Cal Humanities

"The understanding of a culture comes from hearing the language, tasting the food, seeing personal interactions, experiencing the traditions, and so much more in context."

— Elizabeth Laval & Candice Pendergrass, Sikh Youth Public History Project

"The understanding of a culture comes from hearing the language, tasting the food, seeing personal interactions, experiencing the traditions, and so much more when it is in context."

— Elizabeth Laval & Candice Pendergrass, Sikh Youth Public History Project

A person stands behind a table with paper bag gifts.

Honoring Hispanic Heritage Month & More with California Libraries

Libraries participating in this year’s Library Innovation Lab: Exploring New Ways of Engaging California’s Immigrant Communities (LIL) cohort are offering a wide range of public humanities programs this fall. These programs are carefully designed to interest and engage immigrants as well as the broader public they serve. Here is a sampling of the exciting activities taking place around the state in October. For a complete list of participating libraries and capsule descriptions of their projects, visit the LIL program page and check our online calendar for events in your area.

Santa Barbara Public Library continues its “Integrating Immigrants” series in conjunction with Hispanic Heritage Month on October 1. Led by Joshua Escobar, Director of Creative Writing at Santa Barbara City College, immigrant youth (ages 14-24) are invited to explore their identity by writing and designing zines. On October 15, Radio Café, a musical trio specializing in Afro-Peruvian music, Cumbia, and Son, will perform, followed by a bilingual (Spanish/English) conversation with the musicians. “The Things We Do Not Say: Intergenerational Conversations Through Art on Taboo Subjects,” a curated exhibit of art by local Latinx immigrant artists, is on view at the library through October 30. If you are interested in submitting a favorite family recipe for a cookbook of traditional Latin American foods that the library will publish later this year, the deadline is October 15. For more information and registration, go here or contact Eric Castro, Senior Library Technician,

Moreno Valley Library in western Riverside County continues its multicultural and intergenerational series, Celebrating Moval Cultures, with two virtual events this month. On October 2, join Beth Swartz from the Moreno Valley Genealogical Society for a workshop for residents who want to learn more about their Hispanic/Latino heritage and explore their family trees. Participants can pick up a set of free genealogical resource books at the library. Then, on October 9, the Filipino American Mental Health Resource Center will lead an interactive session about self-care techniques and mental health issues in Asian-American culture. For more information and registration, click here or contact Charmaine Mendez, Adult Services Librarian,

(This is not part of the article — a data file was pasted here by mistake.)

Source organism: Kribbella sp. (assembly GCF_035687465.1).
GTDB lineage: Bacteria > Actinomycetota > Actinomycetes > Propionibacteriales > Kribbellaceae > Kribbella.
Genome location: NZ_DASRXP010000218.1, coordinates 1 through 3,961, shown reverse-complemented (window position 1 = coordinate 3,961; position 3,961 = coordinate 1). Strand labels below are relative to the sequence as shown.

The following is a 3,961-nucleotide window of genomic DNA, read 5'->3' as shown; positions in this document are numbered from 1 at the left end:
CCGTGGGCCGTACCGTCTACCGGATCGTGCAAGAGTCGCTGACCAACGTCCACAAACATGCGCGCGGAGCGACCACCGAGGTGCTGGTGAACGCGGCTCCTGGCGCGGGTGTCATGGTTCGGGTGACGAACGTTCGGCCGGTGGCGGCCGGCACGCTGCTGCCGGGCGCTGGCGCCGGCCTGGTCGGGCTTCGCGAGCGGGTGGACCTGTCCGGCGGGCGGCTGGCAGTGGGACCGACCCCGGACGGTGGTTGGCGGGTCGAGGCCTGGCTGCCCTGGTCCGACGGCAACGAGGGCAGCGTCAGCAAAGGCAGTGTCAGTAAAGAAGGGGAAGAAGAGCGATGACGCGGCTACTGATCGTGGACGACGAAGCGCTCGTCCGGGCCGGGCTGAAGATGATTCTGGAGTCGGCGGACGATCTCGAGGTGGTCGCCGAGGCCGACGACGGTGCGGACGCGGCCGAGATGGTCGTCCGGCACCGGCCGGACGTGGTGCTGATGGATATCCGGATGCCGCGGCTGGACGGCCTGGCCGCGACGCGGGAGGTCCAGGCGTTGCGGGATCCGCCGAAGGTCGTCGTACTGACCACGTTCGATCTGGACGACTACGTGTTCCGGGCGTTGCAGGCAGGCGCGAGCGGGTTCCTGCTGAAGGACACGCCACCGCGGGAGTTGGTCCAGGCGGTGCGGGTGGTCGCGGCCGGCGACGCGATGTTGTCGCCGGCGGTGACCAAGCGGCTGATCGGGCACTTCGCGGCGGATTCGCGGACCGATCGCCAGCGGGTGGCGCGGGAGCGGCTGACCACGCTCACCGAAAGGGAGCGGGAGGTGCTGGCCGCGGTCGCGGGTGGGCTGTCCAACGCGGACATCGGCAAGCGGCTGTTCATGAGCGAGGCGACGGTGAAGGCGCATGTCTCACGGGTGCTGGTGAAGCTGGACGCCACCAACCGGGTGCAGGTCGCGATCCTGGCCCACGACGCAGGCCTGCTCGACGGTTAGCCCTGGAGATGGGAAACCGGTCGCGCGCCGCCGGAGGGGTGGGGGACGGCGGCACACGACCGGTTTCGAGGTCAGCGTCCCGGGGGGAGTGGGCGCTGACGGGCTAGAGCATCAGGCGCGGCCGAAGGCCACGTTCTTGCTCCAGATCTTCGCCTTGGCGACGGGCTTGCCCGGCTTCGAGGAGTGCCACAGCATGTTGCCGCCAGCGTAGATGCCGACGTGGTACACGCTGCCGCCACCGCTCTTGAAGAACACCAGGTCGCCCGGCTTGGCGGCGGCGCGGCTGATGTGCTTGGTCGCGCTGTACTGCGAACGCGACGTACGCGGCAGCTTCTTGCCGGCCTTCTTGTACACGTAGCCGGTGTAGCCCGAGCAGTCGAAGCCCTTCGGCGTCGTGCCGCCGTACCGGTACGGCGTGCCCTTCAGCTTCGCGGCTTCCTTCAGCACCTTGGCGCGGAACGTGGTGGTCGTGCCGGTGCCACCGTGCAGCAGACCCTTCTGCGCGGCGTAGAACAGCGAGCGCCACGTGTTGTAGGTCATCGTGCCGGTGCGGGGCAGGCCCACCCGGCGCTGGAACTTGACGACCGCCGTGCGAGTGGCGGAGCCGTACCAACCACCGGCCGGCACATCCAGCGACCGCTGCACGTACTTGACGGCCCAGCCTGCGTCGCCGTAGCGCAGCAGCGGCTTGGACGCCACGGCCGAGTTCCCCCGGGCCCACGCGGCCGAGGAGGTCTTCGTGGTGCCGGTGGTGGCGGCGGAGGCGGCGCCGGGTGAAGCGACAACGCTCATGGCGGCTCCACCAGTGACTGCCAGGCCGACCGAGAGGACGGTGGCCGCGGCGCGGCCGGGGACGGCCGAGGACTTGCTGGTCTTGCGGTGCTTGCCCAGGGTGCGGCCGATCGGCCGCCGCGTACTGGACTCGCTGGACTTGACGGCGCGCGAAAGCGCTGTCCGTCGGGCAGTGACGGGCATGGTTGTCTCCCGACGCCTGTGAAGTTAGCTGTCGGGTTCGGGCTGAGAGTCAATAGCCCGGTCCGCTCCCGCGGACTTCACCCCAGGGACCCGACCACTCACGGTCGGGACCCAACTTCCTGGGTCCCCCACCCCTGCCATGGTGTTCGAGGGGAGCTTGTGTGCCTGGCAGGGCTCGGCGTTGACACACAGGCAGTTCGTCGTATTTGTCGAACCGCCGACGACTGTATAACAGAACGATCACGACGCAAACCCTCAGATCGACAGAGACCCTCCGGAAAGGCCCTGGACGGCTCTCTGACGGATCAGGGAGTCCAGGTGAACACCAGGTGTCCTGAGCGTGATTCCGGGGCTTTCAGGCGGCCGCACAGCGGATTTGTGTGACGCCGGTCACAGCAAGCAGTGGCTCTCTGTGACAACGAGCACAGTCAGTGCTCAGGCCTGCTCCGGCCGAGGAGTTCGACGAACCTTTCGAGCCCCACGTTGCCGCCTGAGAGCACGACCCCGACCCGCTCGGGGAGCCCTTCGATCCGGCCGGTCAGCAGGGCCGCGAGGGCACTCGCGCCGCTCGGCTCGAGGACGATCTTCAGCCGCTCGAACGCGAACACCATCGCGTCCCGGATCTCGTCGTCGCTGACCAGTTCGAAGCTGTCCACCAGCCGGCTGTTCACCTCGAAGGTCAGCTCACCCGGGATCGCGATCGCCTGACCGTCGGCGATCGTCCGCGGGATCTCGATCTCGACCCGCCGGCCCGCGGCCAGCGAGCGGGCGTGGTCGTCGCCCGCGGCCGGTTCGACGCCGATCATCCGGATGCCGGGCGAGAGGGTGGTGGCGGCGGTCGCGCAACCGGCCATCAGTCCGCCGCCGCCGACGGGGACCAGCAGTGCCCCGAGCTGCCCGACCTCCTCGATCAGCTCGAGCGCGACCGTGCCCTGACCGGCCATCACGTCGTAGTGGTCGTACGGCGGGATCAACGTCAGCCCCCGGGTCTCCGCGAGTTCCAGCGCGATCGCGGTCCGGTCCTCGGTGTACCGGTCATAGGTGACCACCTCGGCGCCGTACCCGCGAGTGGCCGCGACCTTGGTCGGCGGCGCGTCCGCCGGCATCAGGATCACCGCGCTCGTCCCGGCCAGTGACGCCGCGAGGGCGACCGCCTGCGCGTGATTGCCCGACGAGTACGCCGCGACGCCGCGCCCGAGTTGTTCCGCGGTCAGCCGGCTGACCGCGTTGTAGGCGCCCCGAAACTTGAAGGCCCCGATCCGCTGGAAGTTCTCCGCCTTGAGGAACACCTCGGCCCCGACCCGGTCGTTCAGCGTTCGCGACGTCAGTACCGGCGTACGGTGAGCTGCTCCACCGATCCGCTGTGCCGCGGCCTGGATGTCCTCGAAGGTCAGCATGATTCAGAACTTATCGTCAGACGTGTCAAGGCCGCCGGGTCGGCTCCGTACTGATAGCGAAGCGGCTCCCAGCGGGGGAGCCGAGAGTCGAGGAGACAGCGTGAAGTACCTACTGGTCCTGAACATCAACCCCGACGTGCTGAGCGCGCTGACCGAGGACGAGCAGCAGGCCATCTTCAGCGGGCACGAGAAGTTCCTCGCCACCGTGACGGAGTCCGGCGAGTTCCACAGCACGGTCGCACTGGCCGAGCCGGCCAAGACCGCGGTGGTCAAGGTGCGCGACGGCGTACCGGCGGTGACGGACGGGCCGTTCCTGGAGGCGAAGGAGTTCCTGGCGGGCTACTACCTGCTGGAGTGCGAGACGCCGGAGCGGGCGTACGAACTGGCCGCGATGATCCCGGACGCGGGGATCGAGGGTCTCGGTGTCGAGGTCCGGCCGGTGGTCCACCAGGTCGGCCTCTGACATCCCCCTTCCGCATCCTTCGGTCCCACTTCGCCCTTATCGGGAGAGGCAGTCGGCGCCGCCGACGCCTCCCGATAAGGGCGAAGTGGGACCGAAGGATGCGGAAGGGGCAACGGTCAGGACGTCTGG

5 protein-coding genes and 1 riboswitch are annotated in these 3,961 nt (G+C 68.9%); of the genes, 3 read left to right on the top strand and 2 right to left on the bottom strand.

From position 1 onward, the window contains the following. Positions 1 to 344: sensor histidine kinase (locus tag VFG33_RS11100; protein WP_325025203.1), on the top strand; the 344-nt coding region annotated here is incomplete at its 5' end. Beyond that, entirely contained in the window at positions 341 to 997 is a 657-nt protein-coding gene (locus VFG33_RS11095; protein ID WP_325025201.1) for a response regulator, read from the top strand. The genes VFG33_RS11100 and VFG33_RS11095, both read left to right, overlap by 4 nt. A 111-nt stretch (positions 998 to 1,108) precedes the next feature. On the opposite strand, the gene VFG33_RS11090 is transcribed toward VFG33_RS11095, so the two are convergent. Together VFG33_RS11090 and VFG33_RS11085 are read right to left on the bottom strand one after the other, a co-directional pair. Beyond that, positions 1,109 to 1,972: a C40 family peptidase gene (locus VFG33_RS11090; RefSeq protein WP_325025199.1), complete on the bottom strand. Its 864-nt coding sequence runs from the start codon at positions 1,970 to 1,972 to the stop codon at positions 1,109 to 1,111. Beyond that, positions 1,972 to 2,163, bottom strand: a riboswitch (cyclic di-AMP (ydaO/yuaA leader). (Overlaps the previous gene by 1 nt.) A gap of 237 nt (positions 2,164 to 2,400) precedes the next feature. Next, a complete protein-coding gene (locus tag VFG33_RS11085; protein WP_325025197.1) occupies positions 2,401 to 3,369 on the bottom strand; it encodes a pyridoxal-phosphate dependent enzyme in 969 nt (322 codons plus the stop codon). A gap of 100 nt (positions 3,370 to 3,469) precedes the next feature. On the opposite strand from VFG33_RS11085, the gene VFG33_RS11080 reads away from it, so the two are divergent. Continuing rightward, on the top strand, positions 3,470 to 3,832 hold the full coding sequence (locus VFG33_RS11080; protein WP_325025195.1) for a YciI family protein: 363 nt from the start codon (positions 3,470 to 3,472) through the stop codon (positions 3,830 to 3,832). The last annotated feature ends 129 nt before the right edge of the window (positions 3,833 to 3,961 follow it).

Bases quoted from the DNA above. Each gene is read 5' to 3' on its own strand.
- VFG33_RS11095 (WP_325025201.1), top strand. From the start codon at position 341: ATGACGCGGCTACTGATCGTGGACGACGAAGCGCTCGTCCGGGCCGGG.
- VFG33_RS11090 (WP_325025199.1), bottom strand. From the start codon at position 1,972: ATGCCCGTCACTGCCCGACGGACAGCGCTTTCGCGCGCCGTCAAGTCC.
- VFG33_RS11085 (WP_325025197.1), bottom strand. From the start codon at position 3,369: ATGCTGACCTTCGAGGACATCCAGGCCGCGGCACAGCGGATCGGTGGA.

Following up on a successful kick-off event in September that drew over 300 attendees, the Coachella Public Library continues with an international series celebrating Hispanic Heritage Month, ¡Celebrando Tradiciones, Culturas Unidas! Explore the story behind the popular Mexican breakfast food, “El Cochito,” and make your own “cochitos” while hearing a local immigrant family’s story on October 6. On October 13, “Microfono Abierto” will allow community members to share their immigrant stories and struggles and showcase the resiliency of the Hispanic Community while enjoying a coffee tasting provided by local partner 6th Street Coffee. On October 20, the rich cultural history of Guatemala is showcased in “Barriletes.” Participants in a hands-on workshop will create their own versions of the traditional giant kites and learn about their making and meaning. Click here for more information or contact Denise Lopez Gomez, Branch Manager Intern,

In the Bay Area, San Leandro Library continues its “(be)Longing: Woven Into the Fabric of Our Community” multicultural artsA flyer with photos of two colorful quilts and details of the event. and humanities programming series with an interactive exhibit of original handwoven textiles from San Sebastian, El Salvador. The exhibition incorporates an audiovisual demonstration of how weavers use the town’s historic telares to create one-of-a-kind, handmade, vividly striking textiles and a companion poetry walk featuring the work of local author Javier Zamora. On October 16, the library will host “Mabuhay! A Traditional Filipino Dance Performance,” a family-friendly program provided by the local Kariktan Dance Company. In addition to performing traditional dances like Tinikling and Bulaklakan, the company members will offer insights into Filipino history and culture. Visit here for more information or contact Librarian Patricia Mallari at

Join local luchadores and mariachi musicians at the Orange Library for a family bilingual storytime and community conversation on October 13. The program complements the library’s exhibit “Wrestling with Our Stories: La Lucha Libre in Orange County”, on view through December 31. For more information, contact Librarian Lizette Guerra,

Library Innovation Lab is an ongoing program of California Humanities that supports responsive and relevant public humanities programming in California’s public libraries by providing a practice-based, capacity-building, professional development experience for library programming specialists. In addition, cash awards to the participating libraries support innovative programming that engages immigrant populations and offers welcoming and inclusive experiences for all community members. Recruitment for our 2022 Cohort will begin in December. Learn more.


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